Sustainable Architecture and Simulation Modelling

Ken Beattie
Dublin Institute of Technology
Tel: +353-1-402-3000
Tel: +353-1-402-3999
Email Kbeatie@DIT.ie



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Fig.1 The 4D computer simulation allows a range of dynamic performance software to be carried out.

Sustainability is part of a trend to once again consider the whole instead of specifics. Sustainability emphasises relationships rather than pieces in isolation. The ecological movement has focused attention during the last century on the degradation of natural systems. This brings to light the connections between natural and human communities and between nature and culture. Sustainability has come to mean that we are one species in a web and that we are dependent on the natural world for our survival.

There is a growing awareness and acceptance that population growth, resource consumption, and pollution are combining to weaken the ecology of the planet. There is evidence to suggest that we are altering the energy flows and material and nutrient cycles of the planet significantly enough to endanger and threaten a healthy future for humans and many other life forms.

As the built environment is the main consumer of resources (materials and energy), a society in pursuit of sustainability must now, and in the future, concentrate on sustainable architecture.


Sustainable Architecture

Before the use of the term "sustainable architecture" became widespread, the term "solar architecture" expressed the architectural concept of a reduction in the consumption of natural resources and fuels via the capture of available solar energy through appropriate building design. The evolution of this design approach has brought us to the current and broader concept of "sustainable architecture". This term can be used to describe an energy and ecologically conscious approach to the design of the built environment.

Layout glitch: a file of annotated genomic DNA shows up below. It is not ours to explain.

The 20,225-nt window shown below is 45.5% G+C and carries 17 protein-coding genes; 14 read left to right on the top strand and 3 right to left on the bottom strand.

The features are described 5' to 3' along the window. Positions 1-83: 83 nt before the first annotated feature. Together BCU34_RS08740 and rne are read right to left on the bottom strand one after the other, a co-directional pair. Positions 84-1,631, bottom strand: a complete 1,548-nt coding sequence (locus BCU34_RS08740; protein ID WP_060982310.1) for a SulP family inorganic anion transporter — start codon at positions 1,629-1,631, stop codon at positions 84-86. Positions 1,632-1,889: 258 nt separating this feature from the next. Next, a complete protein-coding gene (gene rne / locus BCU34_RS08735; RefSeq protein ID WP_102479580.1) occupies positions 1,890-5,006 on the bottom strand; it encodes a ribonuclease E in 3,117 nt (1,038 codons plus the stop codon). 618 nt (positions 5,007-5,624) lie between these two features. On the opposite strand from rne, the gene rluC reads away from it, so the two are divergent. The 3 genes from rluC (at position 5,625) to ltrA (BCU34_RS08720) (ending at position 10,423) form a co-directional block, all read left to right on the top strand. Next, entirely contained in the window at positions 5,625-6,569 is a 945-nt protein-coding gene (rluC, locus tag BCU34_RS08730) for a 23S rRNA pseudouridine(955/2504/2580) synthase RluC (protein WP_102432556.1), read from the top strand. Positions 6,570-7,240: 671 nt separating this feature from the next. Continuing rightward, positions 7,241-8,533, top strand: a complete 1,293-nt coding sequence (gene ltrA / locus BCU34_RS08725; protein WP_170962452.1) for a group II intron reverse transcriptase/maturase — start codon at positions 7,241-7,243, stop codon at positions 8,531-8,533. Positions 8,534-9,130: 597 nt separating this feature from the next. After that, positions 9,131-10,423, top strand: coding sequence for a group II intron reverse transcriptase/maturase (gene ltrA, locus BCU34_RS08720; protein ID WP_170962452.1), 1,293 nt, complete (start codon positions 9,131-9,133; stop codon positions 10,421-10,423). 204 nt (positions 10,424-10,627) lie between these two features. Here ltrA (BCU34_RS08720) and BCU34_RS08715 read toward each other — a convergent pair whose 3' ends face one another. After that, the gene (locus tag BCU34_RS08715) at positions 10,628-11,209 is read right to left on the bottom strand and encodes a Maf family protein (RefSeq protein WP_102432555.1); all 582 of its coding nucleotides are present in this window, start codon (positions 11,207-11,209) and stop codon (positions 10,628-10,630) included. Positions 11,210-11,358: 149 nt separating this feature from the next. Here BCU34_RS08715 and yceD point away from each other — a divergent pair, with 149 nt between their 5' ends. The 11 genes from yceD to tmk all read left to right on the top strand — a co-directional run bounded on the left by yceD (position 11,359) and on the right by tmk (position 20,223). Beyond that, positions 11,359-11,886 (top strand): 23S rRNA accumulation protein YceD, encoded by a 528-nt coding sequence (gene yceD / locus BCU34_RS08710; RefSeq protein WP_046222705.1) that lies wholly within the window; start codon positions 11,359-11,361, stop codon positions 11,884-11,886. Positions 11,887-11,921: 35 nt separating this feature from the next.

Simulation Modelling

The 4D computer simulation software from Integrated Environmental Solutions (IES) allows a range of dynamic performance assessments to be carried out on a building’s design using one computer model of the building. IES 4D applications which are suitable for use in this field include RADIANCE (Photo-realistic lighting simulation); SUNCAST (Solar mapping and insolation studies); MACROFLO (Simulation of infiltration and inter-zone bulk air flow); MICROFLO (Computional Fluid Dynamics simulation of air flow) and ESP (Simulation of building energy and occupant comfort).
The undergraduate students at Dublin Institute of Technology are introduced to IES simulation software in the third year of their course and use it in their fourth year design projects. Masters research students at the Institute are also using the software to provide information for their theses. The undergraduate students are encouraged to evaluate the interrelationship of the sun, wind and the building’s form and orientation so that its design can be optimised to achieve the maximum contribution to natural light, natural ventilation and solar heating. This significantly reduces the requirement for fossil fuels, limits carbon dioxide emissions to the atmosphere and contributes to sustainable building design.

One Model of the Building

The use of one computer model of a building for all performance assessment evaluations is seen as having a great advantage in terms of time savings for the students as the building geometry need only be input once. The other advantage is that when the students are, for example, trying to optimise their building facade design in terms of thermal performance, natural ventilation and daylight, they are comparing results on the basis of the same window design, percentage glazing ratio, obstructions from adjacent buildings etc. The model of the building can be easily up-dated to allow evaluation of changes to important design parameters.